Button 2 > Filter Freq: 127 / 90
Button 2 > Filter Mode: 3 / 1
Button 3 > Osc Kbd Track: 0 / 1
Button 4 > Stereo Spread: 0 / 127
Pitch.B > Osc Env Amount: -63 / 63
Mod.W > LFO Amount: 0 / 127
For the Subtractor (LFO):
Rotary 2 > LFO1 Rate: 40 / 127
Button 1 > LFO1 Wave: 0 / 2
Here is an example of the various things you can do with a basic grain sample:
[ti_audio media=”277″ repeat=”1″]
Explanation of the Functionality
Now for some explanation. The NN19 acts as the grain sampler and the heart of everything. This is why it’s so heavily programmed. The amplitude is controlled by the Subtractor because we set up the Mod Envelope’s Sustain to 127, and cabled the cv from the mod envelope to the level input. And the mod envelope of the subtractor remains “on” because we are sending a gate signal from the matrix. This is simple and effective, and makes our grain sampler very “light weight” by only containing 3 devices.
But don’t let this simple setup fool you. The way we programmed everything gives you a very wide degree of control over the sound — and that sound can be any sample you choose to load into the NN19. Let’s take a peek at what’s going on at the front of the Combinator.
Pitch Wheel: This is set to control the oscillator envelope amount from the NN19. This is probably one of the coolest and freakiest uses of the Pitch Wheel you could have, and is great for mangling sounds into weird and wonderful effects.
Mod Wheel: This is set to control the LFO amount on the NN19, for more strangeness, giving the sound a warped and warbled effect.
Rotary 1: Controls the Grain Index, much like the Malstrom’s “Index” function operates. What this is doing is controlling the start position of the sample on the NN19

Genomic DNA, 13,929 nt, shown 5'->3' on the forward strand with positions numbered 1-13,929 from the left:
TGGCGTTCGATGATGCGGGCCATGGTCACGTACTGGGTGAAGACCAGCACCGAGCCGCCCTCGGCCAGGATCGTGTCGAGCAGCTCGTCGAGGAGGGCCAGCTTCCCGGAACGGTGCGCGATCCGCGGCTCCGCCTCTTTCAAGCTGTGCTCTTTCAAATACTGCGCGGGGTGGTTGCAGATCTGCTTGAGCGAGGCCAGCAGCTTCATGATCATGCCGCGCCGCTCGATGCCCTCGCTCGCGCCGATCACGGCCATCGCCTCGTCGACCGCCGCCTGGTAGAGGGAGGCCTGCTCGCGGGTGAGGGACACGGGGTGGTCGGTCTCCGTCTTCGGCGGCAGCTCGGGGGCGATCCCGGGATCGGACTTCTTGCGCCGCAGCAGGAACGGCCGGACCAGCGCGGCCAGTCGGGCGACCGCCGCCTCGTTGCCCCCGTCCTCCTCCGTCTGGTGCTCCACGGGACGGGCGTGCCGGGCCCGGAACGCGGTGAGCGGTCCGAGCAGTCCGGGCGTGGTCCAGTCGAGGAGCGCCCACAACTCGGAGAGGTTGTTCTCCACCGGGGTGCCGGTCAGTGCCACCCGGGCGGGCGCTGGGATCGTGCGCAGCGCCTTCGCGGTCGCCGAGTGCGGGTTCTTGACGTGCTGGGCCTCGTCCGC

Rotary 2: This controls the rate of the LFO from the Subtractor, or the speed of the grain playback. All the way left and you get a very slow speed, but turn up the knob and it can get extremely fast.
Rotary 3: Controls the Amp Envelope Attack of the NN19. All the way left gives you fast attack, and all the way right gives you a slow attack.
Rotary 4: Controls the Amp Envelope Release of the NN19. All the way left gives you a short release, and all the way right gives you a long release.
As for the buttons, they are all set up to provide some further sound morphing capabilities.
Button 1: Switches the LFO Type on the Subtractor. You can program this button to switch between any 2 of the 6 LFOs available on the Subtractor, depending which ones you like best.
Button 2: Controls the Filter mode of the NN19. When off, it uses the default LP12 settings, with a fully open frequency and no resonance. Turn it on, and it turns into a HP filter with the frequency somewhat open, and the resonance dialed up high.
Button 3: This is a very important button in my estimation. It controls the Keyboard Tracking of the Grain Sampler’s Oscillator. This is going to largely depend on how you want the notes in your sequencer to be played by the Grain Sampler. If you look at the project files included here, you’ll see I placed a bunch of random 1/32 notes in a clip on the sequencer. The notes are all different pitches between C2 and C4. If you leave the Key Track button off, the pitch of the notes do not affect the sound. The sound remains constant. If you turn the Key Track button on, then the pitch of the sequencer notes affect the Grain Sampler’s oscillator, and have an affect on the pitch heard. To me, this gives you a great deal of control over how you play your sequencer clips. All with a simple switch.
Button 4: This controls the Stereo Spread of the Sample playback. With this button turned off, there is no spread. With it turned on, full spread is applied across the entire stereo field. Also, since “jump” was selected on the NN19’s Spread mode, it will jump back in a random fashion between the left and right fields.
Exploring Alternate Grain Sampler Ideas
Now that we have the basic grain sampler idea laid out, there’s a few variation Combinators that are included in the project file which you can explore in greater detail. I’ll lay out some of the highlights here.